The New York Times is reporting that the mass-attending, barred-from-communion, pro-choice Catholic governor of Kansas, Kathleen Sebelius, is President Obama’s pick to run the Department of Health & Human Services. She replaces Tom Daschle, another pro-choice Catholic–but with reservations–whose nomination was derailed by unpaid taxes. Pro-lifers may want to start a fundraiser for Daschle to get him back in the running.
As discussed here, Sebelius ran afoul of Kansas City Archbishop Joseph F. Naumann during last year’s campaign. Naumann barred her from communion for her pro-choice views and may have scuttled her chances of being Obama’s running mate.
But what goes around comes around, and now Sebelius could be spearheading the department with greatest oversight of the implementation of family planning policies. Of course she’s also aces on health insurance, and a no-brainer for that issue, which is why Obama is bringing her on board. But don’t think that will be the focus of Catholic commentary…
In this Q&A, Naumann explained his reasoning for barring her, while in an RNS commentary last June, David O’Brien, an emeritus church historian at Holy Cross College in Worcester, Mass., and Lisa Sowle Cahill, a professor of moral theology at Boston College, labeled actions against Sebelius and other pro-choice Catholic pols “Spiritual McCarthyism.”
In Kansas City, Archbishop Joseph Naumann has ordered Sebelius not to receive Communion after she vetoed abortion legislation riddled with constitutional red flags. The bill in question made it easier for prosecutors to search private medical records, allowed family members to seek court orders to stop abortions and failed to include exceptions to save the life of the mother.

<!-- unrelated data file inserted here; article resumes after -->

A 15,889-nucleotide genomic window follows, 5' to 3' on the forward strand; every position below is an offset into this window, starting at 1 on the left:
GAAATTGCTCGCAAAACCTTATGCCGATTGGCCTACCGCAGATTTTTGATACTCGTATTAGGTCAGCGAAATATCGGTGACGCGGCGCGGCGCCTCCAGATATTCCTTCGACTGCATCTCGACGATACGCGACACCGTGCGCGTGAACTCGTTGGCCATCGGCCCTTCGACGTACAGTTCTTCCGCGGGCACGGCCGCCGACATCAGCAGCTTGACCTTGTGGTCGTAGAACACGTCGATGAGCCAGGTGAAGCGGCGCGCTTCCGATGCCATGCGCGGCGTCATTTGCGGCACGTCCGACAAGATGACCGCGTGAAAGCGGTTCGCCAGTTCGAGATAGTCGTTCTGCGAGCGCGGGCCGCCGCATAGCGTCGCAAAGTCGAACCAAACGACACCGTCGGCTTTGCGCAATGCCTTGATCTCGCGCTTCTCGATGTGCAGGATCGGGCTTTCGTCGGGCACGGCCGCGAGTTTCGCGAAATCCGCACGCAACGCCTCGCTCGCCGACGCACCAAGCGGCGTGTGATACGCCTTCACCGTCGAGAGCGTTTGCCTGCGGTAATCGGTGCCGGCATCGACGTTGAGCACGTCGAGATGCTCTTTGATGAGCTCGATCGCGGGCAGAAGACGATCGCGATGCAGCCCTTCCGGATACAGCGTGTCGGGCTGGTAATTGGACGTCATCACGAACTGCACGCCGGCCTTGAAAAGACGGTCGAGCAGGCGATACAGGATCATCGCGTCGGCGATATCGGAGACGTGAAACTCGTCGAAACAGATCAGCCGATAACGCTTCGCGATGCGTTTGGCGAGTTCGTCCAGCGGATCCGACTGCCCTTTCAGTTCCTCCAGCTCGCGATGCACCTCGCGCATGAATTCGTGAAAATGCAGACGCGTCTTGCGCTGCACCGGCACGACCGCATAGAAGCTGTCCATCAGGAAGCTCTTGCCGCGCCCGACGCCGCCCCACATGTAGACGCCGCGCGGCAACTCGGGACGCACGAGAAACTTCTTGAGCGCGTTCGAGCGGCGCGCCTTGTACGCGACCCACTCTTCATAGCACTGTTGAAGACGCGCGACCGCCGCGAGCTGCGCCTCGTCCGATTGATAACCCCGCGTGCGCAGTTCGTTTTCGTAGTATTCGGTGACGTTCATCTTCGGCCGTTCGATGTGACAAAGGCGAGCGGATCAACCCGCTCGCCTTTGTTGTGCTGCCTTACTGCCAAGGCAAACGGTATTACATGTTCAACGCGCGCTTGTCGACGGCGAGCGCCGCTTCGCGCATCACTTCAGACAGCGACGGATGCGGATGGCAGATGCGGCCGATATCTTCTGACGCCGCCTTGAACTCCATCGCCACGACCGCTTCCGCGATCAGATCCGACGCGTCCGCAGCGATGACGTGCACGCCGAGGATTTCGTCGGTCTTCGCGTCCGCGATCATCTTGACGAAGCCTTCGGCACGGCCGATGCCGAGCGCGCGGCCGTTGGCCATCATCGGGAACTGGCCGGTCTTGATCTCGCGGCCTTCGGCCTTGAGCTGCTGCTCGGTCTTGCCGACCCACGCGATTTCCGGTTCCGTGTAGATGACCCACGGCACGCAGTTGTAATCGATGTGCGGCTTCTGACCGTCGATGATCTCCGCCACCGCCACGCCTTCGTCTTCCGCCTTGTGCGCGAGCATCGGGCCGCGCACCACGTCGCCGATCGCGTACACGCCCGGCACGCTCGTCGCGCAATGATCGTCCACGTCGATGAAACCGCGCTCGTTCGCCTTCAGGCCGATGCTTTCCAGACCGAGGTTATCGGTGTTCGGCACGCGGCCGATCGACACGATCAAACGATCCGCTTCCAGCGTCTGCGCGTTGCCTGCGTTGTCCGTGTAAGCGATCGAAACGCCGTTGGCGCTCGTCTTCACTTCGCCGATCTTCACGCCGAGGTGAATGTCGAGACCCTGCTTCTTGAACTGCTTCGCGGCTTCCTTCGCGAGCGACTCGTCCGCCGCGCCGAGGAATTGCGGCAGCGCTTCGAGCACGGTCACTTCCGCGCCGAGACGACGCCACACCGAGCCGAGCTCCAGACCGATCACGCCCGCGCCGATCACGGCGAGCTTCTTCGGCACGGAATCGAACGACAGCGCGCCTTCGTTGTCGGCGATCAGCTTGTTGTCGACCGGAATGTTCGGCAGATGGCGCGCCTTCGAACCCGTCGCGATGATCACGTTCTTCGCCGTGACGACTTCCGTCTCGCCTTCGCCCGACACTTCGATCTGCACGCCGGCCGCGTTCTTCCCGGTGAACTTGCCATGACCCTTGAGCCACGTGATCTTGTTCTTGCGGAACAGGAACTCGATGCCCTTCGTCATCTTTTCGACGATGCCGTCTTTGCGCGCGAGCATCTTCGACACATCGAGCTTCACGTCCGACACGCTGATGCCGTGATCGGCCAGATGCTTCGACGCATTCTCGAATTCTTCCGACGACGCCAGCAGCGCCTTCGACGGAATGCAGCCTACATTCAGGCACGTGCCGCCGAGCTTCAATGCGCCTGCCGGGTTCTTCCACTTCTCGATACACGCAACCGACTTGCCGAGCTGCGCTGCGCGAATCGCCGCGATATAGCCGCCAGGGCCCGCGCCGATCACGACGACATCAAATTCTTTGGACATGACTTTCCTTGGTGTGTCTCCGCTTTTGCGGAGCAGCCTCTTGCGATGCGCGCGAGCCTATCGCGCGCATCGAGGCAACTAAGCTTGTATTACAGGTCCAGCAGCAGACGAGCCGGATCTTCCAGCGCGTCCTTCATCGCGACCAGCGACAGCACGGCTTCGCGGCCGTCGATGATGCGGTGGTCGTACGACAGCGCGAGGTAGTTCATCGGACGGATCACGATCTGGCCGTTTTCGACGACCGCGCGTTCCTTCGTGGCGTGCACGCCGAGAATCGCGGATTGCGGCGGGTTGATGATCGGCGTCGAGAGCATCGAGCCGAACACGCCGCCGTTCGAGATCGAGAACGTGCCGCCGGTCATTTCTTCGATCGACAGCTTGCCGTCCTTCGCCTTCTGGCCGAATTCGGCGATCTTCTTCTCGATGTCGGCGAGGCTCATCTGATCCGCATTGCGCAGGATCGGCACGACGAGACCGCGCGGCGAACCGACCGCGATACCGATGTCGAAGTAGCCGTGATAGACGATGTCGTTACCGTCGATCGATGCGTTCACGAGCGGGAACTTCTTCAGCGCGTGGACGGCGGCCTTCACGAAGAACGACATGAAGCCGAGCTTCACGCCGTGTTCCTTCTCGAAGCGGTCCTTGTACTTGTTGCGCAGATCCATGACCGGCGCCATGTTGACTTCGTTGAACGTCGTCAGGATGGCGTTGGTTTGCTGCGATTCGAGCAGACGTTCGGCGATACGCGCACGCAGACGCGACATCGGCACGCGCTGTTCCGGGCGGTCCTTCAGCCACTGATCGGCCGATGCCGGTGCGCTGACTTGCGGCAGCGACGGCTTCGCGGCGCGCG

Along with many public officials, Sebelius recognizes the profound moral gravity of abortion and has supported prudent public policies that have reduced abortions in Kansas. Yet in his diocesan newspaper, Naumann pulled few punches, blasting Sebelius for her “spiritually lethal” message and her obligation to recognize the “legitimate authority within the Church.”
The archbishop has a right, and indeed an obligation, to speak out against abortion; Catholic public officials look to the church to help form their conscience. But the archbishop is on dangerous ground when he tells a democratically elected official how to govern when it comes to the particulars of specific legislation. The proper application of moral principles in a pluralistic society rarely allows for absolutes.
If we remain silent when respected Catholic leaders are publicly attacked and denied Communion, the proper role of faith in our public square is grossly distorted. This election year, let’s have a better debate about faith and political responsibility that reclaims the vital role religion has often played in renewing our most cherished democratic values.
So it goes…